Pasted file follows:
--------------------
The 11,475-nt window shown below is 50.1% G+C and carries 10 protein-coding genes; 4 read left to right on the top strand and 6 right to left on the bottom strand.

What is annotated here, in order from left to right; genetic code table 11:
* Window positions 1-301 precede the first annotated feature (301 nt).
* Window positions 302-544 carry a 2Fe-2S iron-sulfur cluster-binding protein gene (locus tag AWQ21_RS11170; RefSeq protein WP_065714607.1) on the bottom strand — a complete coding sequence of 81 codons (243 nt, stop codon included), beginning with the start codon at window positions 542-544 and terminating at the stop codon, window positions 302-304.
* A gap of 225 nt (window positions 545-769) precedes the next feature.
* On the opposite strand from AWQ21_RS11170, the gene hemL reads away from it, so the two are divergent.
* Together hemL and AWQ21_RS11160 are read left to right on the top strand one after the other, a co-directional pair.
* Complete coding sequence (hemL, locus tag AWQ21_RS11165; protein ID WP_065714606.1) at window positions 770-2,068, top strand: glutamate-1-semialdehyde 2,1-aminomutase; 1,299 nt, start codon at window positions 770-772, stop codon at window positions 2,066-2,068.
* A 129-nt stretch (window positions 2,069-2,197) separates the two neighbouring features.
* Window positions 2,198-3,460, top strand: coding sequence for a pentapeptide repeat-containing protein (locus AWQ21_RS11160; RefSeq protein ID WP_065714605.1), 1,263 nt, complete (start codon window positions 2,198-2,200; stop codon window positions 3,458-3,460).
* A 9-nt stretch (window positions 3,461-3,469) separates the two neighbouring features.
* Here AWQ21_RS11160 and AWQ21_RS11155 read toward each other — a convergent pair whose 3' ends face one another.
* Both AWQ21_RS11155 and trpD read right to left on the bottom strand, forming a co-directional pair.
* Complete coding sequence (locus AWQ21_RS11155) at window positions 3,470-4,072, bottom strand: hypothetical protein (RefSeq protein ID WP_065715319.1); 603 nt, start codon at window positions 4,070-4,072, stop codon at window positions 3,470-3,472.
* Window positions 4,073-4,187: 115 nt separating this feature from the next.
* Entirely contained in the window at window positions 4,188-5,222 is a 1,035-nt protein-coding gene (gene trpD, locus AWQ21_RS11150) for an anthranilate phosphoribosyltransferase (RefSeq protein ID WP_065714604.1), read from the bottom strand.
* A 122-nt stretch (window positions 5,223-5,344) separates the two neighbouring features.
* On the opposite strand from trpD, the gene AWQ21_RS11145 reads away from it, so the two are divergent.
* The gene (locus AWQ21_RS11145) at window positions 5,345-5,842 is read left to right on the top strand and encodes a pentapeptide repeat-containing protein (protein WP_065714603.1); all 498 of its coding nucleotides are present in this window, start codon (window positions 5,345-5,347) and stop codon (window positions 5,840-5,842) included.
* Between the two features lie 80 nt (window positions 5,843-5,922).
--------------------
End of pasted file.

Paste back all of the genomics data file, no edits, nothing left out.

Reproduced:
The 11,475-nt window shown below is 50.1% G+C and carries 10 protein-coding genes; 4 read left to right on the top strand and 6 right to left on the bottom strand.

What is annotated here, in order from left to right; genetic code table 11:
* Window positions 1-301 precede the first annotated feature (301 nt).
* Window positions 302-544 carry a 2Fe-2S iron-sulfur cluster-binding protein gene (locus tag AWQ21_RS11170; RefSeq protein WP_065714607.1) on the bottom strand — a complete coding sequence of 81 codons (243 nt, stop codon included), beginning with the start codon at window positions 542-544 and terminating at the stop codon, window positions 302-304.
* A gap of 225 nt (window positions 545-769) precedes the next feature.
* On the opposite strand from AWQ21_RS11170, the gene hemL reads away from it, so the two are divergent.
* Together hemL and AWQ21_RS11160 are read left to right on the top strand one after the other, a co-directional pair.
* Complete coding sequence (hemL, locus tag AWQ21_RS11165; protein ID WP_065714606.1) at window positions 770-2,068, top strand: glutamate-1-semialdehyde 2,1-aminomutase; 1,299 nt, start codon at window positions 770-772, stop codon at window positions 2,066-2,068.
* A 129-nt stretch (window positions 2,069-2,197) separates the two neighbouring features.
* Window positions 2,198-3,460, top strand: coding sequence for a pentapeptide repeat-containing protein (locus AWQ21_RS11160; RefSeq protein ID WP_065714605.1), 1,263 nt, complete (start codon window positions 2,198-2,200; stop codon window positions 3,458-3,460).
* A 9-nt stretch (window positions 3,461-3,469) separates the two neighbouring features.
* Here AWQ21_RS11160 and AWQ21_RS11155 read toward each other — a convergent pair whose 3' ends face one another.
* Both AWQ21_RS11155 and trpD read right to left on the bottom strand, forming a co-directional pair.
* Complete coding sequence (locus AWQ21_RS11155) at window positions 3,470-4,072, bottom strand: hypothetical protein (RefSeq protein ID WP_065715319.1); 603 nt, start codon at window positions 4,070-4,072, stop codon at window positions 3,470-3,472.
* Window positions 4,073-4,187: 115 nt separating this feature from the next.
* Entirely contained in the window at window positions 4,188-5,222 is a 1,035-nt protein-coding gene (gene trpD, locus AWQ21_RS11150) for an anthranilate phosphoribosyltransferase (RefSeq protein ID WP_065714604.1), read from the bottom strand.
* A 122-nt stretch (window positions 5,223-5,344) separates the two neighbouring features.
* On the opposite strand from trpD, the gene AWQ21_RS11145 reads away from it, so the two are divergent.
* The gene (locus AWQ21_RS11145) at window positions 5,345-5,842 is read left to right on the top strand and encodes a pentapeptide repeat-containing protein (protein WP_065714603.1); all 498 of its coding nucleotides are present in this window, start codon (window positions 5,345-5,347) and stop codon (window positions 5,840-5,842) included.
* Between the two features lie 80 nt (window positions 5,843-5,922).